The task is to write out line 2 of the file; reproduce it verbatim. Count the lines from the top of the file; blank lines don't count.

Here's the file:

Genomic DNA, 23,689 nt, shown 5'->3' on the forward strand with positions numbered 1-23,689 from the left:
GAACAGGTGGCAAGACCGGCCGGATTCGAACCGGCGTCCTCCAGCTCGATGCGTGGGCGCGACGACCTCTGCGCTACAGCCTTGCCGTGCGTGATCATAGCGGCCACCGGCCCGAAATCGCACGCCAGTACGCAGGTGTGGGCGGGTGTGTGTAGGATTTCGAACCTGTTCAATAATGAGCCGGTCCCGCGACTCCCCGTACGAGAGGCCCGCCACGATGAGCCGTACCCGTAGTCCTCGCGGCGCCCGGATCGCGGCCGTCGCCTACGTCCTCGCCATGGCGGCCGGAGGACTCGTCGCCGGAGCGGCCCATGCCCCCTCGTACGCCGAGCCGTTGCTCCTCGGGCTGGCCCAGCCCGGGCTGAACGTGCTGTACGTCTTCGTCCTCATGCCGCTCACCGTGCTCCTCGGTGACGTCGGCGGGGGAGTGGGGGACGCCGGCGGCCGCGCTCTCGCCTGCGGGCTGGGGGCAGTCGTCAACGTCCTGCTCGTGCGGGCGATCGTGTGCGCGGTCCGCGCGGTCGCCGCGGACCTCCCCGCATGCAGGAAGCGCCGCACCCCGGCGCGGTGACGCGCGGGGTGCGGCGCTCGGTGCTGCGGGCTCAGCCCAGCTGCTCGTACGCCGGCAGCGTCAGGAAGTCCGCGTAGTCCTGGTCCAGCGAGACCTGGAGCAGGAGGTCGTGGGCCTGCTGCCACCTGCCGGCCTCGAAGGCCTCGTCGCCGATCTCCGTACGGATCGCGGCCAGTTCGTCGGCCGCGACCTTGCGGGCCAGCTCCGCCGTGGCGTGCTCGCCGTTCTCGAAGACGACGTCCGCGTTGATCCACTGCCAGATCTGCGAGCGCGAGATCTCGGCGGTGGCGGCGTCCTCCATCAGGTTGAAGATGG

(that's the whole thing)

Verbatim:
GAACAGGTGGCAAGACCGGCCGGATTCGAACCGGCGTCCTCCAGCTCGATGCGTGGGCGCGACGACCTCTGCGCTACAGCCTTGCCGTGCGTGATCATAGCGGCCACCGGCCCGAAATCGCACGCCAGTACGCAGGTGTGGGCGGGTGTGTGTAGGATTTCGAACCTGTTCAATAATGAGCCGGTCCCGCGACTCCCCGTACGAGAGGCCCGCCACGATGAGCCGTACCCGTAGTCCTCGCGGCGCCCGGATCGCGGCCGTCGCCTACGTCCTCGCCATGGCGGCCGGAGGACTCGTCGCCGGAGCGGCCCATGCCCCCTCGTACGCCGAGCCGTTGCTCCTCGGGCTGGCCCAGCCCGGGCTGAACGTGCTGTACGTCTTCGTCCTCATGCCGCTCACCGTGCTCCTCGGTGACGTCGGCGGGGGAGTGGGGGACGCCGGCGGCCGCGCTCTCGCCTGCGGGCTGGGGGCAGTCGTCAACGTCCTGCTCGTGCGGGCGATCGTGTGCGCGGTCCGCGCGGTCGCCGCGGACCTCCCCGCATGCAGGAAGCGCCGCACCCCGGCGCGGTGACGCGCGGGGTGCGGCGCTCGGTGCTGCGGGCTCAGCCCAGCTGCTCGTACGCCGGCAGCGTCAGGAAGTCCGCGTAGTCCTGGTCCAGCGAGACCTGGAGCAGGAGGTCGTGGGCCTGCTGCCACCTGCCGGCCTCGAAGGCCTCGTCGCCGATCTCCGTACGGATCGCGGCCAGTTCGTCGGCCGCGACCTTGCGGGCCAGCTCCGCCGTGGCGTGCTCGCCGTTCTCGAAGACGACGTCCGCGTTGATCCACTGCCAGATCTGCGAGCGCGAGATCTCGGCGGTGGCGGCGTCCTCCATCAGGTTGAAGATGG